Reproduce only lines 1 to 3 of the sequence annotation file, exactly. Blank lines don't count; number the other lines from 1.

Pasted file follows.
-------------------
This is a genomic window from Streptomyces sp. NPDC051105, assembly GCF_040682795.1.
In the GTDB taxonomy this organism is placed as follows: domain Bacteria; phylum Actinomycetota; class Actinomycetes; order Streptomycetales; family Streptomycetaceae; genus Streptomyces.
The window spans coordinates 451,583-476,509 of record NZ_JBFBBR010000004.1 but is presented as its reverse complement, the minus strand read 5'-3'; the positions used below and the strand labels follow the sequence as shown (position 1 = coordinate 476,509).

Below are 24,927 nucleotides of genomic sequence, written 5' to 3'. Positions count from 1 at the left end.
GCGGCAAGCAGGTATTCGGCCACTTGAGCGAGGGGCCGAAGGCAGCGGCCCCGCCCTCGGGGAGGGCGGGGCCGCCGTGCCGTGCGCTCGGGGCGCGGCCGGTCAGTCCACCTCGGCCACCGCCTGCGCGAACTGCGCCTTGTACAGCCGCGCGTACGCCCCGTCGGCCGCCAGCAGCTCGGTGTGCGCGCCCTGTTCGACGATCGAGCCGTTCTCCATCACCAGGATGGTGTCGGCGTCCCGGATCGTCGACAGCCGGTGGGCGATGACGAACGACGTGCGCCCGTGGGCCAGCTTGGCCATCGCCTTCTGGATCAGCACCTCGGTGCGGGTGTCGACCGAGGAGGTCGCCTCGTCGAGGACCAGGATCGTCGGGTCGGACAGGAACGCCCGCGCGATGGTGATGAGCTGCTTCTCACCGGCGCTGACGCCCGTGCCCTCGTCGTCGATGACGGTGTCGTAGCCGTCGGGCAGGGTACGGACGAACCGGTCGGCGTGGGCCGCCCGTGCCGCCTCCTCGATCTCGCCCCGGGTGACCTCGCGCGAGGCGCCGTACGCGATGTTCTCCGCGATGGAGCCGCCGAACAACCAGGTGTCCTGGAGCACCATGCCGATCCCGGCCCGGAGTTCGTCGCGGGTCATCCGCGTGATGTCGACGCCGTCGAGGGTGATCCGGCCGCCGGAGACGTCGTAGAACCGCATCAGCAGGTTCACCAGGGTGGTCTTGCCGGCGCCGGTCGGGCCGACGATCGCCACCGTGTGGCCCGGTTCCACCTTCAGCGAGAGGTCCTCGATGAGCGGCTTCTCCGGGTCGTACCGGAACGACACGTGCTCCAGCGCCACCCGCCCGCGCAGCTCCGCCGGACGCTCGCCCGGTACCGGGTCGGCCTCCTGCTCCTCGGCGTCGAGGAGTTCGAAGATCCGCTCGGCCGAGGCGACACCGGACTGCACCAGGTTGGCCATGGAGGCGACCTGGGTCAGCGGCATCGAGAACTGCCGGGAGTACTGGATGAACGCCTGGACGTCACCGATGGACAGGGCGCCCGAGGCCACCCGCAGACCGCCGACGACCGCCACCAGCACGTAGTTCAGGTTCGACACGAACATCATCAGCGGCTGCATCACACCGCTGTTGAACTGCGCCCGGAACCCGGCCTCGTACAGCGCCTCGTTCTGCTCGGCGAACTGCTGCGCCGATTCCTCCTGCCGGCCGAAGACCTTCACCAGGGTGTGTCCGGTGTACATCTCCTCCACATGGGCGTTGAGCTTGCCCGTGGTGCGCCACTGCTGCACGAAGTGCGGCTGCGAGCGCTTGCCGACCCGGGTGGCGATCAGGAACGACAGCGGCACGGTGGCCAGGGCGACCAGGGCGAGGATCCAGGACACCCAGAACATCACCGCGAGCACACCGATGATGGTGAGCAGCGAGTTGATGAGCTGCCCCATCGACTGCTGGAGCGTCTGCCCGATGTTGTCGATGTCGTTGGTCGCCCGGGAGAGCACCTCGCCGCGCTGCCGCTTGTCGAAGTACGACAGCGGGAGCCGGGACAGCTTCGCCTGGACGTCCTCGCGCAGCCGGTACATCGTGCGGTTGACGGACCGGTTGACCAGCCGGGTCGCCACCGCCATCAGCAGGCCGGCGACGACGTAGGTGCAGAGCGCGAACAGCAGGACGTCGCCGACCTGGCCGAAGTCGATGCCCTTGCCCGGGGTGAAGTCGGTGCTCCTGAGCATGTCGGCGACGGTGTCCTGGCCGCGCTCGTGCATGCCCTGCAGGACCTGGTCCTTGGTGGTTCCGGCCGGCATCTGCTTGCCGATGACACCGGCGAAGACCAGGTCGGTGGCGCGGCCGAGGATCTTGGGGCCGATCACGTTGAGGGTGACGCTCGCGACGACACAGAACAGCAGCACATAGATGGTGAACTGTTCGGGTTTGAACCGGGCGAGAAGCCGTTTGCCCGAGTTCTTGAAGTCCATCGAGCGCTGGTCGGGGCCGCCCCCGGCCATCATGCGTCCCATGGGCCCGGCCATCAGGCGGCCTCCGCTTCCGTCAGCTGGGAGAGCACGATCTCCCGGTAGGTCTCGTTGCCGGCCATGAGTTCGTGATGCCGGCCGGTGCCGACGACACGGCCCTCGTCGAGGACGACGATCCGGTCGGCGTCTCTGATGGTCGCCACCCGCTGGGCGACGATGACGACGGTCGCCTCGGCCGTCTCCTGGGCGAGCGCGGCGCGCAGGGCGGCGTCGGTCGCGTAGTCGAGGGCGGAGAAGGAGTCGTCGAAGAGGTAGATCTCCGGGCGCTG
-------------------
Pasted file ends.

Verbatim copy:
This is a genomic window from Streptomyces sp. NPDC051105, assembly GCF_040682795.1.
In the GTDB taxonomy this organism is placed as follows: domain Bacteria; phylum Actinomycetota; class Actinomycetes; order Streptomycetales; family Streptomycetaceae; genus Streptomyces.
The window spans coordinates 451,583-476,509 of record NZ_JBFBBR010000004.1 but is presented as its reverse complement, the minus strand read 5'-3'; the positions used below and the strand labels follow the sequence as shown (position 1 = coordinate 476,509).